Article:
Let's suppose that we have matrix $A_{n\times{n}}$ and we have calculated its distinct (we can additionally assume also non-zero - if needed for a method) eigenvalues $\lambda_1, \lambda_2, ...\lambda_n$. We are also assuming that corresponding unknown eigenvectors are of unit length (in order to have ${v_i}^T{v_j}$ as the cosine of angle between these vectors).


  • Is there a method of calculating absolute value for cosine of angle between any pair of eigenvectors $v_i,v_j$ without explicit calculation these eigenvectors?

1 Answer 1


Because so far (after one week) there is no answer in general case I present here a solution for a very limited case i.e. for dimension $n=2$.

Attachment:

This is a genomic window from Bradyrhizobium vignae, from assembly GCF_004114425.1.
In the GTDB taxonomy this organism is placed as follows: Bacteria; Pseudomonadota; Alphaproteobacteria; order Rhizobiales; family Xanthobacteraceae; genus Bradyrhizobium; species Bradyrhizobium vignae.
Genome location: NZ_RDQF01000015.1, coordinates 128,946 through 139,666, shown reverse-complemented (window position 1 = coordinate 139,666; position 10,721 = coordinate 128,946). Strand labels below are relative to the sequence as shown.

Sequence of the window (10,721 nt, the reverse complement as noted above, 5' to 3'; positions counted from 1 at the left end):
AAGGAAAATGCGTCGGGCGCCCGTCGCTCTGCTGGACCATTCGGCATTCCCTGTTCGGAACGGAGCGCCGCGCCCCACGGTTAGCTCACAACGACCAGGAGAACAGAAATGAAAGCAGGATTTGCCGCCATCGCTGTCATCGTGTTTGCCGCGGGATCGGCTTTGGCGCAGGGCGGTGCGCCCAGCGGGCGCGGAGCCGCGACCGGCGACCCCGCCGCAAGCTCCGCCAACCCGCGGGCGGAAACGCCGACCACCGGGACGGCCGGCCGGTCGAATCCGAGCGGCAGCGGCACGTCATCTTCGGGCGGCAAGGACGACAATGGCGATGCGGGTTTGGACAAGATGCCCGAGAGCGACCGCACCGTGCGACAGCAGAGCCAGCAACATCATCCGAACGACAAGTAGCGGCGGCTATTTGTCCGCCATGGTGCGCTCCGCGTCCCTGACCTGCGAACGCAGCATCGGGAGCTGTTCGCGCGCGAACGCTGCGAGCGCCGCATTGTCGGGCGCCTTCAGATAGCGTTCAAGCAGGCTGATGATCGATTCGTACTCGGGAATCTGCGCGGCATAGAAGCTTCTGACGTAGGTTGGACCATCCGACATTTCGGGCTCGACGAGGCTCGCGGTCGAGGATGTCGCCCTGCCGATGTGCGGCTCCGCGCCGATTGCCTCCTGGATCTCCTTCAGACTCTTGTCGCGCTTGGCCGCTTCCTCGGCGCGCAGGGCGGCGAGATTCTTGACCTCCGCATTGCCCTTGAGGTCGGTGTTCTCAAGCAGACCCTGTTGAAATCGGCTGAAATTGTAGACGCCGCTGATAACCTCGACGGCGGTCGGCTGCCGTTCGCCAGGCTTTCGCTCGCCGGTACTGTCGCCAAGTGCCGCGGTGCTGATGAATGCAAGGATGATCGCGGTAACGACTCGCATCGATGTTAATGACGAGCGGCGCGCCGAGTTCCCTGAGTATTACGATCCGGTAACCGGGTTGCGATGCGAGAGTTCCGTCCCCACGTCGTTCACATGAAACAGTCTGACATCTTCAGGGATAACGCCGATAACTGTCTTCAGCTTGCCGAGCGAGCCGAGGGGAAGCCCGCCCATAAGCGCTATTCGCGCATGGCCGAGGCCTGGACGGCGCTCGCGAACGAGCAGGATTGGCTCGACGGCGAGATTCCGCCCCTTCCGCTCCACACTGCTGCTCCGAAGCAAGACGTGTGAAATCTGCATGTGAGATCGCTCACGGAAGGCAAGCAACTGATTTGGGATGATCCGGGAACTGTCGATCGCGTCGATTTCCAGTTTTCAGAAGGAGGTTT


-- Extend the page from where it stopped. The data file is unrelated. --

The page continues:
In this case it is easy to check that wanted cosine between eigenvectors (for eigenvalues $\lambda_1, \lambda_2$) can be obtained by taking any non-zero rows of matrices $A-\lambda_1{I} $ and $A-\lambda_2{I} $, normalizing these vectors to unit length and calculating their dot product. We can only speak here about uniquely determined absolute value of cosine as the eigenvectors can be of both directions $+v$ or $-v$.

Formula for this operation:

$\vert(\cos(v_1,v_2)\vert= \vert\dfrac{e^T_i(A-\lambda_1{I} )(A^T-\lambda_2{I})e_j}{\Vert{e^T_i(A-\lambda_1{I}) }\Vert\Vert{(A^T-\lambda_2{I})e_j}\Vert}\vert$
where $i,j$ are indices for any non-zero rows of listed rank one matrices.

Making such calculation we are fulfilling condition that it's no direct calculation of eigenvectors.


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